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Spencer Tracy's Fox films are an interesting lot and one can count himself lucky if he gets to see any of his early work. For some reason the films that he did at that first studio he was contracted to are rarely seen, some I suspect are lost. Fortunately Me And My Gal was not. And it's a real Irish treat.
Me And My Gal casts Tracy in a part that either James Cagney or Pat O'Brien would have scored brilliantly with at Warner Brothers. He's a happy go lucky tough Irish cop who falls for wisecracking waitress Joan Bennett. Joan's just fine, but Joan Blondell or Barbara Stanwyck would have been perfect casting.
Bennett has a sister Marian Nixon who is married to George Chandler, but fooling around with gangster Frank Walsh. When he makes a daring prison break he takes refuge in Nixon's house while Chandler who is a merchant seaman is away. Also in the house is Chandler's father a wheelchair bound paralyzed World War veteran played by silent movie pioneer Henry B. Walthall. Walthall has an interesting way of communicating to the outside world his thoughts that prove ultimately to be Walsh's undoing.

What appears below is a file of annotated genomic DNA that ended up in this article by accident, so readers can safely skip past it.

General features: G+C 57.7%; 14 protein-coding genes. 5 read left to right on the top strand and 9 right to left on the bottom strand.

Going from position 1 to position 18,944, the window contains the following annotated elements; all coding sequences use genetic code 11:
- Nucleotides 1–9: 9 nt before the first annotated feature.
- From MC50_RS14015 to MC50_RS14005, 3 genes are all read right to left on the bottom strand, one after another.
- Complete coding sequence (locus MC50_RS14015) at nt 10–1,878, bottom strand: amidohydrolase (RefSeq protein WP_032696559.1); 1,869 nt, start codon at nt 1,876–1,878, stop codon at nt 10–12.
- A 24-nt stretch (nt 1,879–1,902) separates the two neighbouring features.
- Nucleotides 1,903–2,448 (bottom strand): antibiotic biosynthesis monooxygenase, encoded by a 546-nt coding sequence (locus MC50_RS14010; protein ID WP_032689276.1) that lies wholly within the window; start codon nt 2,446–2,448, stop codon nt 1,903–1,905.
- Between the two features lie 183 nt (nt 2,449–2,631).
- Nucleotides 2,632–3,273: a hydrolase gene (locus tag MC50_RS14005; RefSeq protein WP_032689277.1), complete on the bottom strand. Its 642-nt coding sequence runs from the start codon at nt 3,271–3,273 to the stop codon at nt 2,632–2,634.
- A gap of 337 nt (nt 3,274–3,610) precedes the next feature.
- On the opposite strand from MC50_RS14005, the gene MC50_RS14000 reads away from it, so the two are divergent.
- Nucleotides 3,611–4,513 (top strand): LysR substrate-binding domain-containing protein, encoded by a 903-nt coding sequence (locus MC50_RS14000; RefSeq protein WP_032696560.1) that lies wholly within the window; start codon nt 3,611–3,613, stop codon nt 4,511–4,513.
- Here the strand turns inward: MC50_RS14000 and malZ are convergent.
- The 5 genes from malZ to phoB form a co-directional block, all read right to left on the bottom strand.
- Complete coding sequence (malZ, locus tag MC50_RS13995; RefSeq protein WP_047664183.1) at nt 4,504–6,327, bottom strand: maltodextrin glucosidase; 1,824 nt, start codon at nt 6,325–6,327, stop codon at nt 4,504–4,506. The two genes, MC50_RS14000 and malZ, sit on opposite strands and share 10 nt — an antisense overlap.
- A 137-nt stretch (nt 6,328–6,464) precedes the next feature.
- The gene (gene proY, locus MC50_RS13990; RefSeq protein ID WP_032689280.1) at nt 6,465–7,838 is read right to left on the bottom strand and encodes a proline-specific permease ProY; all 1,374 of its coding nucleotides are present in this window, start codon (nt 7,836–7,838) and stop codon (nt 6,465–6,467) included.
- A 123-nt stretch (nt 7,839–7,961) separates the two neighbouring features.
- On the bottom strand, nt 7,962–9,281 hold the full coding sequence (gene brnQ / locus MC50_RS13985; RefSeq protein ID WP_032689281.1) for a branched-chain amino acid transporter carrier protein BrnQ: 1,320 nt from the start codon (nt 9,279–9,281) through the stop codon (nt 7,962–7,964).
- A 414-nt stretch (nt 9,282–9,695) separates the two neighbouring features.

Some nice snappy dialog banter between Tracy and Bennett is what really moves this film along. At one point these two do a really great parody of Strange Interlude by Eugene O'Neill. It should be seen beside the film version of same that MGM did that same year with Clark Gable and Norma Shearer and one the Marx Brothers did in Animal Crackers. It's as funny as the Marx Brothers.
Tracy's role here is very typical of the kind of roughneck parts he did in his early years for the most part. He was even doing the same roles in his first few MGM contract parts. His advancement to becoming what many consider to be the screen's greatest actor ever came when Jeanette MacDonald asked for him to be cast as Father Mullin in San Francisco. That opened a career whole new vistas for him.
Still these early films do have a lot going for them. Write to TCM and get some of these out on DVD and shown on television. Let's hope many of them still exist.
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